Clicky

Single Cask vs Double Cask vs Triple Cask Whisky (2023)

Last Updated on December 28, 2022 by Lydia Martin

Regarding whiskies, you’ll encounter single, double, and triple cask whisky. While experienced drinkers probably know these terms, beginners might find this confusing. 

Simply put, these refer to the number of casks used in a whisky that has been aged in. But aside from numbers, let’s see what sets each whisky apart. 

Here’s our single-cask vs double-cask vs triple-cask whisky guide. Keep reading.  

Comparing Single Cask, Double Cask & Triple Cask Whiskies

hand holding glass of whisky

Single-cask whisky has matured in a single cask in a set period before bottling. 

This means the spirit maintains its cask strength and does not undergo filtration. So, nothing interferes with the spirit, and goes straight to the bottle. 

On the other hand, a double-cask whisky is a spirit that’s been aged first in one cask and then transferred to another cask to finish the aging process before bottling. 

Meanwhile, triple-cask whisky is a spirit aged in three casks before being bottled. 

Main Differences 

Legal Definition

While you can always see the bottles labeled as single-cask, double-cask, or triple-cask, some whisky bottles are labeled in a different standard due to loose legal definitions.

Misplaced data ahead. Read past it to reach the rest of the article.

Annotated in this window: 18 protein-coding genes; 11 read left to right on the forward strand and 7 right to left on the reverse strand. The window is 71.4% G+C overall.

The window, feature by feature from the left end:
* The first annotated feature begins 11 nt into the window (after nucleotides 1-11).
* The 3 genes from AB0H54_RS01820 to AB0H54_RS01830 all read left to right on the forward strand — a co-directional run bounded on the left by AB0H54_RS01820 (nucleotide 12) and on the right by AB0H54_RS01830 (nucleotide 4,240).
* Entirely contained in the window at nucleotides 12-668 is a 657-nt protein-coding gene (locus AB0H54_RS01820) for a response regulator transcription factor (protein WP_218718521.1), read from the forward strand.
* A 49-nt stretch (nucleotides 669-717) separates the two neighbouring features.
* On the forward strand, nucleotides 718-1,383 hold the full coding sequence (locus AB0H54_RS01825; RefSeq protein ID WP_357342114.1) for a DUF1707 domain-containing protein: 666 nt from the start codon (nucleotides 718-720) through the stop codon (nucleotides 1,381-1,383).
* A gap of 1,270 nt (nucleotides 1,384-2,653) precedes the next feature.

For instance, it’s acceptable to label whisky a single-cask, even if it has been aged in two casks (or barrels), because the second cask is the same type as the first. 

This also applies to spirits matured in the same type of cask and barreled together in a larger cask before being bottled. 

Production & Maturation

copper pot stills

Single-cask whiskies have been distilled within the same distiller where it was crafted.

Once barreled, it can age anywhere – but still within the regions of Scotland. 

Then, it is bottled at cask strength, which contains high alcohol proof compared to double and triple cask spirits. 

“You can die from drinking too much of anything – coffee, water, milk, soft drinks and all such stuff as that. And so long as the presence of death lurks with anyone who goes through the simple act of swallowing, I will make mine whisky.”

— W.C. Fields, American Comedian

As for double and triple-cask whisky, after distillation, they’re barreled for the aging process.

After some time, the spirits are transferred to another cask to finish their maturation. 

In some circumstances, a double cask also means two whiskies from different casks are combined into the same barrel to age for more months or years – called “finishing.” 

Meanwhile, triple-cask whiskies used three different types of casks prior to bottling. 

And in some cases, three whiskies matured in different types of casks are combined in the fourth, bigger barrel to finish maturation before being bottled. 

Tasting Notes

Palate: Triple-cask features layers of flavors, usually with notes of butterscotch and vanilla, while double-cask balances sweetness and fruitiness. 

On the other hand, a single-cask tastes malty and a bit spicy.